What makes a good pose?
What to do when all of your poses are boring.
Things to decide before you start drawing
- No orthographic views: An orthographic view is either completely to the front, side top or bottom. All of these make an image look fake or boring. If a head is turned at a ¾ angle that is better than a front or side view. If the head is also tilted slightly up or down that is even better still.
- Viewing angle: The viewing angle should pretty much never be orthographic. The whole image, including the ground plane should be seen from above, below, left or right either to a slight degree or an extreme amount.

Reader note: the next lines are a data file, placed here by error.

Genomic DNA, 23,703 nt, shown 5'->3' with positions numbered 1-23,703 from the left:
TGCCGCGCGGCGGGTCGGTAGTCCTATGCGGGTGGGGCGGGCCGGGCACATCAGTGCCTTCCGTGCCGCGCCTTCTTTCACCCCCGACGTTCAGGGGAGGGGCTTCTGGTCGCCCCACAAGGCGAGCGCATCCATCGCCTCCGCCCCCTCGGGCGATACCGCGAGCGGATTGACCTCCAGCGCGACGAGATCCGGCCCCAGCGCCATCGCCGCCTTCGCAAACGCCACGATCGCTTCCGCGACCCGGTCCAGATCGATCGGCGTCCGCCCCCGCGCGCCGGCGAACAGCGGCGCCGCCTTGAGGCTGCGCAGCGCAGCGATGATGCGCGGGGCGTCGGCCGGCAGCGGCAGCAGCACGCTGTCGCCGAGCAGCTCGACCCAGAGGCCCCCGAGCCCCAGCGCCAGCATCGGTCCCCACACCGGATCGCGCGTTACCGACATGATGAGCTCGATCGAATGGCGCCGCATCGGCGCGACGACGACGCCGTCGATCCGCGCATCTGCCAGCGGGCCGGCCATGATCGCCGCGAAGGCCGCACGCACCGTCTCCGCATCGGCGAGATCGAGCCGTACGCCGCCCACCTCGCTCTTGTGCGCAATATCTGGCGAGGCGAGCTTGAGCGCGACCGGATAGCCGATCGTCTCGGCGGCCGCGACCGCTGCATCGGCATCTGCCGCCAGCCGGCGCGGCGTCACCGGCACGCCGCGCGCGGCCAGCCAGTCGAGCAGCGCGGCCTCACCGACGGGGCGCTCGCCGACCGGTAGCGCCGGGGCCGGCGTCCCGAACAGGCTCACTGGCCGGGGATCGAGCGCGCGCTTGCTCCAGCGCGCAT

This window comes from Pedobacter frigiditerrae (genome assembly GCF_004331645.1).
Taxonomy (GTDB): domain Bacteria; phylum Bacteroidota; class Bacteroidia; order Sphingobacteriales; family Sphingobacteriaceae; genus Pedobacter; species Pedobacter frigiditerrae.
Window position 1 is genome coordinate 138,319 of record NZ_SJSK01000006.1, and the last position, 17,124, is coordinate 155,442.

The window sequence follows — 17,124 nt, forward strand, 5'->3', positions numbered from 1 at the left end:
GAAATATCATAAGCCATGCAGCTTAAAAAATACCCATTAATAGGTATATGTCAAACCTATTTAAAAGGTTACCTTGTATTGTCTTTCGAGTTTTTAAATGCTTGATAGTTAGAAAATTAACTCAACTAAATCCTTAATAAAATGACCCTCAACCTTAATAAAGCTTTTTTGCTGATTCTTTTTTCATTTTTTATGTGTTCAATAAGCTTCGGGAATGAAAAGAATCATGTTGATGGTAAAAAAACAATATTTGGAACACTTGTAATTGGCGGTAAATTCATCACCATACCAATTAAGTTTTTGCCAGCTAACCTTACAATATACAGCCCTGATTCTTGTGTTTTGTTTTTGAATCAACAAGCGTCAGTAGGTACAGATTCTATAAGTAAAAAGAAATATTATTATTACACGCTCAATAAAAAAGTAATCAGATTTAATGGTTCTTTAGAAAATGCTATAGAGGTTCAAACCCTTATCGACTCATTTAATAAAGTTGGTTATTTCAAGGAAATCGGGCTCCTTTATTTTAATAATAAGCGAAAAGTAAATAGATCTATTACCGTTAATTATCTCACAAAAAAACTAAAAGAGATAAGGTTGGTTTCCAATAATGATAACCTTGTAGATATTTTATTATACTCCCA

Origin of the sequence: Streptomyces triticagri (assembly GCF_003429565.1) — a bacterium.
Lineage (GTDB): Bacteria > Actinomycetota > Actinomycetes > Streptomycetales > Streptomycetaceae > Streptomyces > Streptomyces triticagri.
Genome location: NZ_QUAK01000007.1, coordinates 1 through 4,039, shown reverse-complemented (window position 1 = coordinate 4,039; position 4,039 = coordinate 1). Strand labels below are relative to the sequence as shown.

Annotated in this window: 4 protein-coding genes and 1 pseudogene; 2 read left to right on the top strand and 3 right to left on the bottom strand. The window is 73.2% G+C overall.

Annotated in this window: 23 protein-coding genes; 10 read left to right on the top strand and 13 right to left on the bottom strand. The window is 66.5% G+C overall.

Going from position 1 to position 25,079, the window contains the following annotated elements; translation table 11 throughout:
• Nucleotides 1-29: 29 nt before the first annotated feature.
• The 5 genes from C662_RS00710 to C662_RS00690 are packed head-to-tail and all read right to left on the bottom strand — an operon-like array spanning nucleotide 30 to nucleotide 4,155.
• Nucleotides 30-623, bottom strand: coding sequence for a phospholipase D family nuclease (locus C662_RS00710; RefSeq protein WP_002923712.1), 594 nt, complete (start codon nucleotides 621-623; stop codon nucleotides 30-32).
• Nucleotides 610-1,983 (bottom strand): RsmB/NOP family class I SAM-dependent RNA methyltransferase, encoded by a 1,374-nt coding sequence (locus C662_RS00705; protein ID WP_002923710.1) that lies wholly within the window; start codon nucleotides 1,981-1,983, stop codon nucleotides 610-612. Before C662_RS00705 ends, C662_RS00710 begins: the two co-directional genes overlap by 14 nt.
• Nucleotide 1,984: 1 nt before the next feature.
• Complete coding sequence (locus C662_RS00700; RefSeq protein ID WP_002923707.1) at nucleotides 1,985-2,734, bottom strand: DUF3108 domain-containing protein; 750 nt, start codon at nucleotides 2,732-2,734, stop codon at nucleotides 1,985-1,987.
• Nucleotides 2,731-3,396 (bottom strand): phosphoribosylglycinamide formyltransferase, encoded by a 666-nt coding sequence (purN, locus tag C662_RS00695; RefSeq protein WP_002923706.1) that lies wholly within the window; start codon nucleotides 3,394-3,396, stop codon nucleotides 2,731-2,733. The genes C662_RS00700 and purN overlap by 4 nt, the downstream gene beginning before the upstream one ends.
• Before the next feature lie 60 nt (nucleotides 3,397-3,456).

- Focal length: This describes how much things are distorted by perspective. If you are very far away from your character there should be very little. If however, they are pointing their finger straight at your nose, there should be an extreme amount. Very tiny objects appear to have a short focal length while large objects appear to have a longer amount.
- Character intent: A character in a pose just to be displayed is often boring. Think about what you character is feeling, thinking or doing. If you can make your character interact with an object of some kind, such as holding an umbrella, pushing their glasses up the bridge of their nose, fiddling with their phone or summoning a magic object out of thin air, these are all great ways to add intent.